MOST CEOS ARE NOT MANAGED WELL ENOUGH BY THEIR BOARDS
November 4, 2013 5 Comments
I have served on quite a large number of different boards for companies of all sizes, in different countries and cultures, and believe that generally boards do not manage their CEOs well enough.
This is particularly true for skills other than the non-financial skills needed in the role.
The Business Schools, as well as management consultants are continually telling us that there are critical “soft skills” that every CEO needs today to be able to succeed in our ever-changing, globally competitive environment, such as driving innovation, building talent, growing customer care, monitoring employee satisfaction, building strategic growth and ecosystem development. However, it has been my experience that it is very rare for a CEO to be tested on anything other than financial metrics, if he is measured at all.
The belief seems to be that as long as a CEO is delivering against his revenue, profit and share price metrics he must be doing a good job, and should just be allowed to get on with it.
I see this as a very short term strategy that may suit start-up or PE/VC driven companies that have a well-defined exit strategy, but does not make sense in companies that are trying to build a sustainable long term business future.
In all my CEO roles, whether the role was national, regional or global, I was only ever measured on my financial performance, and while I have no doubt that the boards I worked for expected me to do more than that, it always seemed to be easier for them to just measure and reward me on the numbers. I have seen very little difference in some of the boards that I have served on since my retirement from full time corporate executive roles, and attempts that I have made to change this at board level have often been met with some resistance, and in a number of cases my change attempts have even been put down to the fact that I spent the last three years of my full-time working career as a global head of HR, the implication being that this had somehow softened me from being a hard-nosed business person to a touch-feely one.
The reality is that my 45 year career has strengthened my belief in the fact that there are two key business elements which are mandatory and which are critical for sustainable success, and that need to be measured in any CEO by his board …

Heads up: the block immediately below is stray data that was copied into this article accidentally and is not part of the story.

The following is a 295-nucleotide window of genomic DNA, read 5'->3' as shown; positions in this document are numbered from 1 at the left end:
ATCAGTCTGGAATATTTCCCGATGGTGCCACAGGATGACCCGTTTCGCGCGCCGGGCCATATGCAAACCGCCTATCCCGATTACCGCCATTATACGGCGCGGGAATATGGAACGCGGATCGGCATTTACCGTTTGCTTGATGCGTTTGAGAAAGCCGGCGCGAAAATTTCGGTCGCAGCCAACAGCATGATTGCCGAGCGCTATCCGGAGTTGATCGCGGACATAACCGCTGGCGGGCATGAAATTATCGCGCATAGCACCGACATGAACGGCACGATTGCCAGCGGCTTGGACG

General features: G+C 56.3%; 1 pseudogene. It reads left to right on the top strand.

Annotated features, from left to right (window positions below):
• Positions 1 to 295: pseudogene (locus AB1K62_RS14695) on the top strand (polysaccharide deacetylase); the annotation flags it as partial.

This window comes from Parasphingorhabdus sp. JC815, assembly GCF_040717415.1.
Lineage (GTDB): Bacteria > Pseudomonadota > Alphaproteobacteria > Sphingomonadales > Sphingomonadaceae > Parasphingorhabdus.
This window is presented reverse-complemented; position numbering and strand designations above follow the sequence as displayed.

1. The numbers are a given … once the financials have been fought through, agreed, accepted, allocated and signed off, they are a blood commitment to be delivered, and “woe betide those who miss.” The budget that the business has been built on cannot be a moving target. I served on one board where, about 6 months into the year, the CEO started presenting the budgeted revenue numbers as being billing numbers instead, thereby effectively giving himself a 10%+ drop in the company revenue target, without any equivalent cut in the expense lines, changing the year from a planned success to a less than break-even. Nice try, but totally unacceptable.
2. Building the future for all the stakeholders is a non-negotiable goal … This is as true for our shareholders, as it is for our customers by delivering the needed customer service and support, as it is for our employees through building an environment where people can succeed, as it is for our partners who have built their business, and who rely on their business success on our making it easy for them to do business with us, and on ensuring that we “share the spoils” equitably.
I believe that these two business elements are inseparable, and that boards that do not goal and who do not evaluate their CEO (and entire executive team) on both elements are not fulfilling their role. Even worse, I have come across many situations where the CEO was not evaluated at all, beyond having to present and defend the financial performance at the monthly or quarterly board meetings. Although I believe that formal performance reviews do not work well for general staff members, they are better than doing nothing. The same holds true for the CEO, and there should at the least be a formal review process put in place for the CEO. A better process I believe is for the Chairman to meet regularly with the CEO, say monthly, not only to ensure that they are working together in a way that benefits all the stakeholders and that there are no surprises at the board meetings (from either side), but also to manage and guide the performance of the CEO, in the same way that an executive would manage the performance of one of his team members.
One of the critical roles of any board is to mentor and guide the CEO and the executive team in all elements of the business, which means that the board needs to be comprised of people who are capable of doing this through a wide set of experiences, skills and knowledge and these need to be more than just how to evaluate the numbers. I feel that it is important that board members are allocated some key executive mentoring and coaching responsibilities over and above their normal board fiduciary responsibilities, and that if these skills are not available in the board it does call into question the whole board member selection processes.
American VC Fred Wilson was right when he said “Board meetings should not be for the benefit of the board. They should be for the benefit of the CEO and the senior team.”